The first time when Huck Finn is pulled in conflicting desires is when he finds Miss Watson's runaway slave, Jim, at Jackson's Island. Huck knows that if he doesn't turn the runaway slave in to his owner, "People would call [him] a low-down Abolitionist and despise (him) for keeping mum. " (Twain 43). Then later in the novel when he tries to write to Miss Watson that he knew where Jim was, he doesn't because " she'd be mad and disgusted at his rascality and ungratefulness for leaving her, and so she'd sell him straight down the river again." (Twain 212). The conflict within Huck Finn illuminates the meaning of the work as a whole because during the novel Huck develops affection for Jim are through he is challenging societal norms. When Huck tears up the letter when he remembers the time Jim said that "[he] was the best friend old Jim ever had in the world, and the only one he's got now." (Twain 214)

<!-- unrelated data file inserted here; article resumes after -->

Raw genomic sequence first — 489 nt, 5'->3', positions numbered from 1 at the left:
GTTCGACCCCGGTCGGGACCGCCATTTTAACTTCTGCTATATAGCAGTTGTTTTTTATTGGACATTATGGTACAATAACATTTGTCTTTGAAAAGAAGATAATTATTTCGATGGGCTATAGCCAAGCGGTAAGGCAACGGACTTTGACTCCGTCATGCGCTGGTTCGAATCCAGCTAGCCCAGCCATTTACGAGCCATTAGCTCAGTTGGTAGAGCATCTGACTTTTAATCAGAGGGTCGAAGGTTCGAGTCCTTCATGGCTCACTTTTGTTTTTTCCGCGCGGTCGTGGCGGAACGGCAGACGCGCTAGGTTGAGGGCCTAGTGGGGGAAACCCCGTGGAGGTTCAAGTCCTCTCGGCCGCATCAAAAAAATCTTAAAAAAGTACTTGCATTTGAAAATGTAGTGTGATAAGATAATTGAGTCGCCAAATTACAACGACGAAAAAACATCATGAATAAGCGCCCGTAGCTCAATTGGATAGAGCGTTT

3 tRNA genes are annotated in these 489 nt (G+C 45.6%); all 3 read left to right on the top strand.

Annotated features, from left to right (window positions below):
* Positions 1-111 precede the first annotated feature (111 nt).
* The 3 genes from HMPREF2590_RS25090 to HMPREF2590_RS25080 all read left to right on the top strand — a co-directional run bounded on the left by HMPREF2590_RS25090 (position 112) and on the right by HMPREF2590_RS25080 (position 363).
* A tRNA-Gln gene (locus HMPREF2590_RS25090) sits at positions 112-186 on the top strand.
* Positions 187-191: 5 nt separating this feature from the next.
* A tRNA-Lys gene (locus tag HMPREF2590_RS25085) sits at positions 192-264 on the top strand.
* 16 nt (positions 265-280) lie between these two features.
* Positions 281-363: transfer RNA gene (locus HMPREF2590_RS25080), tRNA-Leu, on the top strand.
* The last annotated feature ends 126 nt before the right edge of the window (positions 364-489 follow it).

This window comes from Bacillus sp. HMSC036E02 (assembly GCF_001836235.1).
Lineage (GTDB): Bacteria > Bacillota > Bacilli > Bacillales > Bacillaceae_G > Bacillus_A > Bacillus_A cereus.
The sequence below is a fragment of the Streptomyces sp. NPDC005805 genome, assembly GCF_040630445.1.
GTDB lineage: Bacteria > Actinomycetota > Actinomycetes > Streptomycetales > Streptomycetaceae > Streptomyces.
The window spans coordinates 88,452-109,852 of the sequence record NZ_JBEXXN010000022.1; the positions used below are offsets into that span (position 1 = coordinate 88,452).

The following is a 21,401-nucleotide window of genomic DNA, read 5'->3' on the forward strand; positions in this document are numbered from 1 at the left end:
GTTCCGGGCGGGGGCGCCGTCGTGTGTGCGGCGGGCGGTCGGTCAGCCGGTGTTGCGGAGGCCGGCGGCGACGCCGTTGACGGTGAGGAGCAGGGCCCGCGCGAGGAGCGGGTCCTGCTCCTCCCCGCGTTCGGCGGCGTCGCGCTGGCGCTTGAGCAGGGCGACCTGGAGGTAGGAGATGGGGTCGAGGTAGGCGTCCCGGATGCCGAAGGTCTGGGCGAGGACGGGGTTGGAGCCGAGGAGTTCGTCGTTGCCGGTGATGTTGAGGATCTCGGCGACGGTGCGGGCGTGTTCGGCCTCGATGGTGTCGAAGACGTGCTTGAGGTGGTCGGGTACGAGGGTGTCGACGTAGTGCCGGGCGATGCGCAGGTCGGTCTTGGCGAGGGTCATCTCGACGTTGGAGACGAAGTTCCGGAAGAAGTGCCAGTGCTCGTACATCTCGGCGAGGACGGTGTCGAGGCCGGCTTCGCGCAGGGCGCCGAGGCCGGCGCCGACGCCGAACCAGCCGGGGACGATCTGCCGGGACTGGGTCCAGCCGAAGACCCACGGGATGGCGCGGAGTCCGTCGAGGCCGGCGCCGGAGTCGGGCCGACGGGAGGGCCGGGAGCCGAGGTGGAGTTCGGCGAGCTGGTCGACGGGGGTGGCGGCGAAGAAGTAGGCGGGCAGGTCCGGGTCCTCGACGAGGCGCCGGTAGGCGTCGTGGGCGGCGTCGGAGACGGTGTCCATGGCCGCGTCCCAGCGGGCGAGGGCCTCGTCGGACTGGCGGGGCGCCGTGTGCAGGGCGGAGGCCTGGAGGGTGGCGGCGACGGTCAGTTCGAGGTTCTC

Twain uses Huck to make decisions based on this hypocritical slave-owning, Christian lifestyle. Huck must choose to either aid a runaway slave named Jim or return him to Miss Watson, while the white society of the South would expect Huck to return Jim to Miss Watson. Huck and Jim 's friendship makes this a significant decision because Huck is morally conflicted. Jim is his friend, but he is also the property of Miss Watson. An excerpt from Magill 's Survey of American Literature puts the situation in a right perspective exclaiming “Jim is property before he is man, and Huck is deeply troubled, surprisingly, by the thought that he is going to help Jim, not only because he sees it, in part, as a robbery, but more interestingly, because he sees his cooperation as a betrayal of his obligation to the